When marketers buy online ads, they typically don’t expect them to to show up alongside beheading videos. But perhaps they should.
That’s because the online advertising system, like it or not, has been so complexly constructed that is literally impossible to be 100 percent certain where your ads are appearing. One industry veteran compared it to server uptime: You can get to 99.5 percent, maybe 99.8 percent, but you’ll never get 100 percent — and the cost of getting closer to 100 percent becomes exponentially higher.
This isn’t going to change. Programmatic ad buying is clearly the way of the future, and with machine buying, comes risks. It wasn’t possible to tell the origin of the video ads for major brands like Nissan, Polaris and Sherwin-Williams. After Digiday published the beheading story last week, three agencies emailed asking for help determining how their clients’ ads showed up alongside the gruesome content.
“No brand has 100 percent control over placement, despite numerous negotiated controls, protections and guarantees in place,” said Nissan’s director of interactive and social media marketing, Erich Marx.
The problem is these bad ad placements nearly always result from someone violating a contract. Yet the programmatic ad buying system, even with all its checks and balances, can never assure 100 percent compliance. The risk of the dreaded screenshot is always lurking.
“We only work with a handful of video networks, so this was really surprising,” one media buyer said. An exec from another agency said there were multiple “possibilities” as to how its clients’ ads showed up against that content, and that it was trying to figure out which was most likely.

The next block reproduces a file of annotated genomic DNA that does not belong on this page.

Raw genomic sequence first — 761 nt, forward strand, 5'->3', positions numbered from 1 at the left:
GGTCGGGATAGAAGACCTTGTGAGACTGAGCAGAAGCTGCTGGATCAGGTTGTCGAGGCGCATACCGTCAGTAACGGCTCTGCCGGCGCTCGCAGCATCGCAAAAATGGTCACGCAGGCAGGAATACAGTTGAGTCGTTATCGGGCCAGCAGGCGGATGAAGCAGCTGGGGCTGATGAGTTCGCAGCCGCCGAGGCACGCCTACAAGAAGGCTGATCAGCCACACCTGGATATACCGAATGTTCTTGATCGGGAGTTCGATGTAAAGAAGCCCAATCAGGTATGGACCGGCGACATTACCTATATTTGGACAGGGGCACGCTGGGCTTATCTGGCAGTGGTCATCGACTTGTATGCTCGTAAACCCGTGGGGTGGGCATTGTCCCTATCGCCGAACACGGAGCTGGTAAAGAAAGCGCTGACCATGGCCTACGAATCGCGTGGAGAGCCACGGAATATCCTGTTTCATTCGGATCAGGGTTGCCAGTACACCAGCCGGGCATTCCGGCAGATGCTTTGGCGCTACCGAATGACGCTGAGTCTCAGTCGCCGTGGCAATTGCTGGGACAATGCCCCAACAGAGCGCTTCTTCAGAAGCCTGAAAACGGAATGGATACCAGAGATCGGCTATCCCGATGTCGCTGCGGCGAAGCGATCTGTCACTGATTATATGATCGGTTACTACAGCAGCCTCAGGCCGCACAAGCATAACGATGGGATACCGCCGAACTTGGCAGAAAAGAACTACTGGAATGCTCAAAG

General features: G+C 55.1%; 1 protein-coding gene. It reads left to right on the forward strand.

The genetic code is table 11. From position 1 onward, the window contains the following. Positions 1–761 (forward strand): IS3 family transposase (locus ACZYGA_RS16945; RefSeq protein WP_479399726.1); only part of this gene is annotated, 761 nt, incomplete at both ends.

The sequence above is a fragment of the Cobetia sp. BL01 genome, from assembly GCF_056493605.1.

The agency reaction speaks volumes about the ways in which online ads are currently purchased, and highlights a wider industry problem. Ultimately, both brands and their agencies have little idea where the ads they purchase will actually run. One ad buyer was asked how he would guarantee a client an ad would never appear next to bad content. He responded, “Don’t do programmatic.”
But in a fragmented Internet, that’s not an option for most advertisers. Many exchanges and networks might do their best to steer brands away from the shadier corners of the Web, but when they’re facilitating ads across thousands of small, long-tail sites, they can’t and don’t catch everything.
“If advertisers are focused on direct-response metrics and price efficiencies, then I believe these bad ads have to be accepted as part of the norm,” said former CBS Sports Interactive president Jason Kint. “Too many actors are in the complex ad tech ecosystem to prevent it.”
In other words, if they really want complete control of where and when their brand appears, marketers have little choice but to buy direct from trusted publishers or media sellers. Multiple technology providers claim they have solutions to “fix” the brand-safety problem on exchanges, but agencies are dubious of those, too. They might help, but things still slip through the net.
“We have multiple checks in place, but we’re still always on the lookout,” one agency exec told Digiday.
Owing to the ad tech morass, the situation isn’t going to change any time soon. If anything, it’ll get worse before it gets better. As ad calls fly around between a growing number of ad brokers and middlemen, the gaps in the nets will get wider before they get smaller. It’s up to brands to decide if they’re comfortable with that fact or not, but those that decide they are shouldn’t be surprised when their ads show up in some unexpected places.